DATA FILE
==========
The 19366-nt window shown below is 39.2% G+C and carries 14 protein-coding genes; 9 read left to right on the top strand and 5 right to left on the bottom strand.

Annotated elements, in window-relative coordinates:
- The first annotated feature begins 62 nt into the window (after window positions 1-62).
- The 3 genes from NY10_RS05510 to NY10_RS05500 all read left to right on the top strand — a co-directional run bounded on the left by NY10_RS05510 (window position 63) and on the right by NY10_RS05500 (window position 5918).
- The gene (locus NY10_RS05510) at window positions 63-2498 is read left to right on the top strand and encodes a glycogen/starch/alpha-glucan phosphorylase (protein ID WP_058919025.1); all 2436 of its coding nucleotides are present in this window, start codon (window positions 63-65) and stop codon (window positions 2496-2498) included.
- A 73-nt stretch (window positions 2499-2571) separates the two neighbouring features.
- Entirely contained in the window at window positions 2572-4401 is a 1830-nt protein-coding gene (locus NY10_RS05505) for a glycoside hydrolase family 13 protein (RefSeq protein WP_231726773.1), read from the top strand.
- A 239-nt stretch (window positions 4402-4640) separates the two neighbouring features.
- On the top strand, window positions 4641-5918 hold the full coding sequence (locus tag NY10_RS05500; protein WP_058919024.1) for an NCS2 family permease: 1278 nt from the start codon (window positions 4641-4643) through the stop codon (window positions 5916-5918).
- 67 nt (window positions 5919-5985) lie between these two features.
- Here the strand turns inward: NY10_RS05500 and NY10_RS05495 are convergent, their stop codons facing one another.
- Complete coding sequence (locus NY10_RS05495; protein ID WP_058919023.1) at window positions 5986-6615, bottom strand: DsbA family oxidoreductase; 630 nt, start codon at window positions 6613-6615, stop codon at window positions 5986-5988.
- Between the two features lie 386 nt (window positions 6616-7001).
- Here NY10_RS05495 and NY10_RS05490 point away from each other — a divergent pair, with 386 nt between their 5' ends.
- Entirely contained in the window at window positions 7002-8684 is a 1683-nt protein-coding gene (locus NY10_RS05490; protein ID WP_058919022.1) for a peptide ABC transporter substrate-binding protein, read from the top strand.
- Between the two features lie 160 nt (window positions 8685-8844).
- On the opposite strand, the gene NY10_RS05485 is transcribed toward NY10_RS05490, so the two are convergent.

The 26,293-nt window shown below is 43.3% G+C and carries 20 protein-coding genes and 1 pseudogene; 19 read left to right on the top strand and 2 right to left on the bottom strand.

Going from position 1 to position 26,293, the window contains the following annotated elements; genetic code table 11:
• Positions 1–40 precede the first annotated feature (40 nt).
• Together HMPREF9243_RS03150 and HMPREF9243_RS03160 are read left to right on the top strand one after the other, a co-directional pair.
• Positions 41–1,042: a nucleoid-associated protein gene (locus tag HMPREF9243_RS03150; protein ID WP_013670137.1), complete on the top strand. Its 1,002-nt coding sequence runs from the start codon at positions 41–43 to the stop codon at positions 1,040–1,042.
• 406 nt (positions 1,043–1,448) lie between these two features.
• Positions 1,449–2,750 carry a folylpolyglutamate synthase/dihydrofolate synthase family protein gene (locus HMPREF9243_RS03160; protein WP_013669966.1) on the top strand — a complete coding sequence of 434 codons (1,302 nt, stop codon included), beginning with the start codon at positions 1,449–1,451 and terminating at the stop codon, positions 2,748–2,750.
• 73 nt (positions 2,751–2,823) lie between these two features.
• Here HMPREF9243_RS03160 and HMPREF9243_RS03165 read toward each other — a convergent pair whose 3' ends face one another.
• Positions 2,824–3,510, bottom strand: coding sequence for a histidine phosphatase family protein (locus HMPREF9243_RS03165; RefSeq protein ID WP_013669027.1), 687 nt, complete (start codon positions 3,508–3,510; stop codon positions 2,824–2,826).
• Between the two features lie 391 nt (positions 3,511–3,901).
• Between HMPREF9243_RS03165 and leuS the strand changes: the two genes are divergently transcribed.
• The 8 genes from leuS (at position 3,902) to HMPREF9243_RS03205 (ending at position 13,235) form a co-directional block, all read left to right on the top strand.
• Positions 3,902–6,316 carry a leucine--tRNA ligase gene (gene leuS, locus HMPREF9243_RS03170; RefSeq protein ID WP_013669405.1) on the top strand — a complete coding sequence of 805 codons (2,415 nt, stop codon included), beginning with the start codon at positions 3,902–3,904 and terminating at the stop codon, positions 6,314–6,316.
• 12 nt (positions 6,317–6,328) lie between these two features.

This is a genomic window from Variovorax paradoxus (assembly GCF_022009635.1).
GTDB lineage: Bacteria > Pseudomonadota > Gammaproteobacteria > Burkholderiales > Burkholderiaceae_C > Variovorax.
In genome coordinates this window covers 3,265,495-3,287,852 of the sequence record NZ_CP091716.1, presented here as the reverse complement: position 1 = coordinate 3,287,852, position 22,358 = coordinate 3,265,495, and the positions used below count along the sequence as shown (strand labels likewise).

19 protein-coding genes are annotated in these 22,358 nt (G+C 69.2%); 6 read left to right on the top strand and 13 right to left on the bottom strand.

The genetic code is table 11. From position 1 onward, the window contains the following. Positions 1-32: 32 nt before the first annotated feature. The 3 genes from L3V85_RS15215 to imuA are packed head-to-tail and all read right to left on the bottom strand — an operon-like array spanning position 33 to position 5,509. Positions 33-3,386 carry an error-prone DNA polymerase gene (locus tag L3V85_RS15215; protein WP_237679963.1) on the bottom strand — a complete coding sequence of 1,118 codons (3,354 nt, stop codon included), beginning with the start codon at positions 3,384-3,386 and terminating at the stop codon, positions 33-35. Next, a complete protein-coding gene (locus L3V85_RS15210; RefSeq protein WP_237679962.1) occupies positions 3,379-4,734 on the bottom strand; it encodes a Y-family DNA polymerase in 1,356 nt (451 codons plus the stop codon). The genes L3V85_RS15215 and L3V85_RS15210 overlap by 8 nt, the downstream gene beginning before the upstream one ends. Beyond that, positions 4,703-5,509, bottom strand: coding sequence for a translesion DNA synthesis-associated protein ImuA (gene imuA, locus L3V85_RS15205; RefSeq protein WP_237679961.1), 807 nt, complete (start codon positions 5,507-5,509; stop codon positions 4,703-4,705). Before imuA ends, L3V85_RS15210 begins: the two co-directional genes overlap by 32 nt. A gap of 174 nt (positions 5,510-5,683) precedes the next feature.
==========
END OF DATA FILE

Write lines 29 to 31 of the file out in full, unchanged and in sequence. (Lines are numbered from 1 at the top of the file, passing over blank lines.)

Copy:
• Between HMPREF9243_RS03165 and leuS the strand changes: the two genes are divergently transcribed.
• The 8 genes from leuS (at position 3,902) to HMPREF9243_RS03205 (ending at position 13,235) form a co-directional block, all read left to right on the top strand.
• Positions 3,902–6,316 carry a leucine--tRNA ligase gene (gene leuS, locus HMPREF9243_RS03170; RefSeq protein ID WP_013669405.1) on the top strand — a complete coding sequence of 805 codons (2,415 nt, stop codon included), beginning with the start codon at positions 3,902–3,904 and terminating at the stop codon, positions 6,314–6,316.